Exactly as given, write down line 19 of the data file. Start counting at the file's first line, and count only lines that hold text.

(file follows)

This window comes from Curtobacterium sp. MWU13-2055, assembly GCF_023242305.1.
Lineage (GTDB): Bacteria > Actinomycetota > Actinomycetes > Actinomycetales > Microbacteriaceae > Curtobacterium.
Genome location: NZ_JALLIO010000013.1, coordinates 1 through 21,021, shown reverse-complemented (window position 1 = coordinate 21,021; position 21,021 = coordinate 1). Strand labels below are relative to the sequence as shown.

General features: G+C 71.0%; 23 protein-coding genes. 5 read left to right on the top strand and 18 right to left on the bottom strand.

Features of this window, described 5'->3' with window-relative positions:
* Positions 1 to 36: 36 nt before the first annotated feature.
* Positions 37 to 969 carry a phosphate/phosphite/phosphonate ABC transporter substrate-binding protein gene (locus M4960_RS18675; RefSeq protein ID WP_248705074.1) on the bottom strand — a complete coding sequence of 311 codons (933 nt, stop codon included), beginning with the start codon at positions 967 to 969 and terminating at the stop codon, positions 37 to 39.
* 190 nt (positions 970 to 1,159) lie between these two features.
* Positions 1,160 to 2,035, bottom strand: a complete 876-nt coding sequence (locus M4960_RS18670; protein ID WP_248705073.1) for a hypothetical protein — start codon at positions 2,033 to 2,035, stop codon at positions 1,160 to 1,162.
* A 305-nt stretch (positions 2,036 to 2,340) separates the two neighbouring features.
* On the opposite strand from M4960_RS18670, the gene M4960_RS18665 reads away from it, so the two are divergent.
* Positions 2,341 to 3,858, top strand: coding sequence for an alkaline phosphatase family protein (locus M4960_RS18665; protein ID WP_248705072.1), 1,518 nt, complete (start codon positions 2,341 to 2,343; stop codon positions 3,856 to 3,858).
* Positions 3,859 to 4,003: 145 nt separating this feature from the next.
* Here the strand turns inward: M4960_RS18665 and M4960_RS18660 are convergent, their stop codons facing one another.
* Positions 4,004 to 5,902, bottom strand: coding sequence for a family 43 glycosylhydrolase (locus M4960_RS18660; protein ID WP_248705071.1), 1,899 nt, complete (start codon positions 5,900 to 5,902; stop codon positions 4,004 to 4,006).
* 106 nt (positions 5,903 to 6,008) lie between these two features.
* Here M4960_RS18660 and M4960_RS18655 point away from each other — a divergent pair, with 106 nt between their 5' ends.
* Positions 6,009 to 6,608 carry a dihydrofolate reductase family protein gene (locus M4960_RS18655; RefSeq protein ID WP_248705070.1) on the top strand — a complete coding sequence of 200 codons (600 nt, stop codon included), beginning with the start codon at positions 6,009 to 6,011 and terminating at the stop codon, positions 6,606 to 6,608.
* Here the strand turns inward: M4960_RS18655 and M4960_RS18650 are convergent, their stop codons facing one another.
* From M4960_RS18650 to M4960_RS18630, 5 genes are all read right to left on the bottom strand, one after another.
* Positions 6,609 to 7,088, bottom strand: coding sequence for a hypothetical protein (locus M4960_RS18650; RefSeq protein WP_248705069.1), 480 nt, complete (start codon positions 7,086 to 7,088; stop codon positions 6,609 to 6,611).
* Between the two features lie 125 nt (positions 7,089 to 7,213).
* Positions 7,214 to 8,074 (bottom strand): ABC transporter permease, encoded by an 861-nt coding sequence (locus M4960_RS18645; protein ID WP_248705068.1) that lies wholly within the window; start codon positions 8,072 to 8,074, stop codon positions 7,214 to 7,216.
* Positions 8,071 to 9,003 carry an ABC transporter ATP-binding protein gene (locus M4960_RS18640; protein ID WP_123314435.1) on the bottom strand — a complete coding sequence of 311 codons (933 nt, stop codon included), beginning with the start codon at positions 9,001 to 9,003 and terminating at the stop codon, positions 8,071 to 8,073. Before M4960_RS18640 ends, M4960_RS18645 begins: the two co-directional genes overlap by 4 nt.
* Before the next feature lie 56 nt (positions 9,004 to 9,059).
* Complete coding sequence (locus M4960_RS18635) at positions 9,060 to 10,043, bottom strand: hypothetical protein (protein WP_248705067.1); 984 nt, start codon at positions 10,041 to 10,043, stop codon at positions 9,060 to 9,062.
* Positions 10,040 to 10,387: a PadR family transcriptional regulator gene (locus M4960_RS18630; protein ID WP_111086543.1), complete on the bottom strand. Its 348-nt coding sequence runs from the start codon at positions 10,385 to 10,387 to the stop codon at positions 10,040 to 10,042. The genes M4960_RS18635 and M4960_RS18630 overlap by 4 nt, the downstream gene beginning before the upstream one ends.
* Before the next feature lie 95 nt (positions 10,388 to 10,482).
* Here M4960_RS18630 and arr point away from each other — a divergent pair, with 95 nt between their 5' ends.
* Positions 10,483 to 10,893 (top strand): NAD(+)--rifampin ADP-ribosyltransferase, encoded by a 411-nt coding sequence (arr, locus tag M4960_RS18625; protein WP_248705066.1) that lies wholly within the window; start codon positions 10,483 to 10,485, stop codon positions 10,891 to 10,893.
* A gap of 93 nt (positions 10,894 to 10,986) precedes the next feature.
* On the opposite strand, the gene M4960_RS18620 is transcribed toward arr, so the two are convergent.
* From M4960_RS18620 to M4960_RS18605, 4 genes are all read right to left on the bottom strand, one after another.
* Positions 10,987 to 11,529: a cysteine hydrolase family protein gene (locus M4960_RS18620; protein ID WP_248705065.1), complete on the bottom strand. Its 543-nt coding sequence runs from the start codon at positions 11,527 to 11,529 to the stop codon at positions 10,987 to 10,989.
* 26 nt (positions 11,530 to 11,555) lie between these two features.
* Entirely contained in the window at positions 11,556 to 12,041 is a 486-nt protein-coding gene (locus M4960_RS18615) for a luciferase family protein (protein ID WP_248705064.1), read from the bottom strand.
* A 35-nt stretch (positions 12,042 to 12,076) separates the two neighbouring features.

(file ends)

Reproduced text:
* Here the strand turns inward: M4960_RS18655 and M4960_RS18650 are convergent, their stop codons facing one another.